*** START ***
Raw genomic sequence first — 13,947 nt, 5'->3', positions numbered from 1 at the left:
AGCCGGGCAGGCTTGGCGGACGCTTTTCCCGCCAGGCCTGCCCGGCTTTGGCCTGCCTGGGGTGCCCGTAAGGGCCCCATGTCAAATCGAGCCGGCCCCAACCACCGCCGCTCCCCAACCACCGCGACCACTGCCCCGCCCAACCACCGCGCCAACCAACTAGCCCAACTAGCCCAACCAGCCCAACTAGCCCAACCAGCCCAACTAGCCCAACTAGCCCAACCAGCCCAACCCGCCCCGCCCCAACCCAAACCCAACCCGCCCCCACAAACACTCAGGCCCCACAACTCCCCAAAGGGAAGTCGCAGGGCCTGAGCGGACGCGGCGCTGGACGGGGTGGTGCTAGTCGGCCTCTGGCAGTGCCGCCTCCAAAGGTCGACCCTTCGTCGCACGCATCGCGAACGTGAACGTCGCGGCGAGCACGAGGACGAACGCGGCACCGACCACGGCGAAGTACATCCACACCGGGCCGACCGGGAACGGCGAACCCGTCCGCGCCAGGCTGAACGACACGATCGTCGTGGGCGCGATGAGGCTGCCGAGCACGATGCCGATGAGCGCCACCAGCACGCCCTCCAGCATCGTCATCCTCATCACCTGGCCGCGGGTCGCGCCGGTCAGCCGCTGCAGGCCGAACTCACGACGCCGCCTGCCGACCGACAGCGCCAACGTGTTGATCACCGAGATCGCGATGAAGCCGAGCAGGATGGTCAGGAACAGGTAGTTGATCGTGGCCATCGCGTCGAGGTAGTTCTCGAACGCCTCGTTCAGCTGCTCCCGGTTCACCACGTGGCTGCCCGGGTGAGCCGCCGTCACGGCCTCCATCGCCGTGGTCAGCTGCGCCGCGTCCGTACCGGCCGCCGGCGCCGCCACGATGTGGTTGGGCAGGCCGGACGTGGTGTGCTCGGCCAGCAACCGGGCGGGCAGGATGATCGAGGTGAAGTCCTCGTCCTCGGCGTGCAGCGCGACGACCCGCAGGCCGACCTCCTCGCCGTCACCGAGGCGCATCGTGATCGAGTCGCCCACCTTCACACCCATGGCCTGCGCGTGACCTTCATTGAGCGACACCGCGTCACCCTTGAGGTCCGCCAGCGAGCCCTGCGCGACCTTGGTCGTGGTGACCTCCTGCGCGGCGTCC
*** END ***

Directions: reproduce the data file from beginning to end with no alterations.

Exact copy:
Raw genomic sequence first — 13,947 nt, 5'->3', positions numbered from 1 at the left:
AGCCGGGCAGGCTTGGCGGACGCTTTTCCCGCCAGGCCTGCCCGGCTTTGGCCTGCCTGGGGTGCCCGTAAGGGCCCCATGTCAAATCGAGCCGGCCCCAACCACCGCCGCTCCCCAACCACCGCGACCACTGCCCCGCCCAACCACCGCGCCAACCAACTAGCCCAACTAGCCCAACCAGCCCAACTAGCCCAACCAGCCCAACTAGCCCAACTAGCCCAACCAGCCCAACCCGCCCCGCCCCAACCCAAACCCAACCCGCCCCCACAAACACTCAGGCCCCACAACTCCCCAAAGGGAAGTCGCAGGGCCTGAGCGGACGCGGCGCTGGACGGGGTGGTGCTAGTCGGCCTCTGGCAGTGCCGCCTCCAAAGGTCGACCCTTCGTCGCACGCATCGCGAACGTGAACGTCGCGGCGAGCACGAGGACGAACGCGGCACCGACCACGGCGAAGTACATCCACACCGGGCCGACCGGGAACGGCGAACCCGTCCGCGCCAGGCTGAACGACACGATCGTCGTGGGCGCGATGAGGCTGCCGAGCACGATGCCGATGAGCGCCACCAGCACGCCCTCCAGCATCGTCATCCTCATCACCTGGCCGCGGGTCGCGCCGGTCAGCCGCTGCAGGCCGAACTCACGACGCCGCCTGCCGACCGACAGCGCCAACGTGTTGATCACCGAGATCGCGATGAAGCCGAGCAGGATGGTCAGGAACAGGTAGTTGATCGTGGCCATCGCGTCGAGGTAGTTCTCGAACGCCTCGTTCAGCTGCTCCCGGTTCACCACGTGGCTGCCCGGGTGAGCCGCCGTCACGGCCTCCATCGCCGTGGTCAGCTGCGCCGCGTCCGTACCGGCCGCCGGCGCCGCCACGATGTGGTTGGGCAGGCCGGACGTGGTGTGCTCGGCCAGCAACCGGGCGGGCAGGATGATCGAGGTGAAGTCCTCGTCCTCGGCGTGCAGCGCGACGACCCGCAGGCCGACCTCCTCGCCGTCACCGAGGCGCATCGTGATCGAGTCGCCCACCTTCACACCCATGGCCTGCGCGTGACCTTCATTGAGCGACACCGCGTCACCCTTGAGGTCCGCCAGCGAGCCCTGCGCGACCTTGGTCGTGGTGACCTCCTGCGCGGCGTCC